Following Tuesday’s bloody riots on the streets of Mong Kok, 37 people charged with rioting appeared in Hong Kong court earlier today.
The riot began as a street hawker protest in the busy shopping district of Mong Kok. It quickly escalated and turned into something much more when police put on protective gear and tried to clear one street of illegal fishball sellers. They were bombarded with bricks and bottles by masked activists, police responded with batons, pepper spray and even fired two warning shots in the air during the chaos.
64 people were arrested in connection with the “fishball revolution.” Police have charged 35 men and three women, aged 15 to 70, for their involvement in the riot. Meanwhile, 16 more were released on bail pending further investigation while another 10 remain detained.
Police consider rioting a serious offense with a maximum sentence of 10 years in prison.
The defendants appeared in court for the first time earlier today. SCMP reports that their cases have been adjourned to April 7th to allow for further investigation.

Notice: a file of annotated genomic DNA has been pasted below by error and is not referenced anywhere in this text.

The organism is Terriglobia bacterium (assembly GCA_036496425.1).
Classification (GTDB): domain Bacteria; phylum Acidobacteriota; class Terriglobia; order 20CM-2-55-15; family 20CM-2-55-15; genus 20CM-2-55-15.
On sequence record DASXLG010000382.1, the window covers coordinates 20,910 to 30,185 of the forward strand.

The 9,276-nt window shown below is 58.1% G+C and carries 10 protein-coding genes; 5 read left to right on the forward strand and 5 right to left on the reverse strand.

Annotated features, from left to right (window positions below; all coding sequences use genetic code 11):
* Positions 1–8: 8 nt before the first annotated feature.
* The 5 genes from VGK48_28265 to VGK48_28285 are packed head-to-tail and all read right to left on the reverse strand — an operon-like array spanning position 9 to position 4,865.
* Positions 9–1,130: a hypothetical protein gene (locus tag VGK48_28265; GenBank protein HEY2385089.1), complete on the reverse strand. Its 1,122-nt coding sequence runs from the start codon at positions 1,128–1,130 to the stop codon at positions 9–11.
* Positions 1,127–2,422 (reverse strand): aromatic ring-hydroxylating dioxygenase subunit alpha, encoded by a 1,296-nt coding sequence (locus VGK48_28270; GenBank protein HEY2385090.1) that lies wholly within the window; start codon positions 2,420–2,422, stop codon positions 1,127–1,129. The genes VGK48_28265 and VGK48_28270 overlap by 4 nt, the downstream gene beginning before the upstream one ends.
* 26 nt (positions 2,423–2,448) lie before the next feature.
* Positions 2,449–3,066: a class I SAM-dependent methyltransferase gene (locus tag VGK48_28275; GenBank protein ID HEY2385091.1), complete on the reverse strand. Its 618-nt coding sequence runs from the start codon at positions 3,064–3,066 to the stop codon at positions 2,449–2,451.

Derek Lam, an activist with Scholarism, was one of those arrested after the incident. He was picked up at the Hong Kong airport on Wednesday morning on the way to Taipei for a family trip. Scholarism released a statement saying that Lam was in Mong Kok only briefly that night and did not take part in the fights between protesters and police. They also went on to accuse police of searching Lam’s home without a warrant.
Other prominent defenders include Hong Kong Indigenous spokesman Edward Leung. HK Indigenous are believed to have played a critical role in the riot. The group says that police have been congregating around the home of their spokesman Ray Wong who released a video earlier today saying that it was “better to die in glory than live in dishonor.”
Additionally, Stephen Ku, the new editor-in-chief of The Undergrad, a University of Hong Kong student magazine has also been charged with rioting.
At the same time, some defendants are telling the court that the police used excessive force during arrests. According to SCMP, one defendant told his lawyer that police had ganged up on him and beat him to the ground.
“He was hit in the head with police batons, resulting in blood all over his face,” his lawyer told the court.
The lawyer also said that another of his clients told him that he had been kept awake for 40 hours by police before they took his statement.
The Kowloon City Court was packed with spectators to watch the proceedings. Among the crowd of more than 100 people was Scholarism leader Joshua Wong.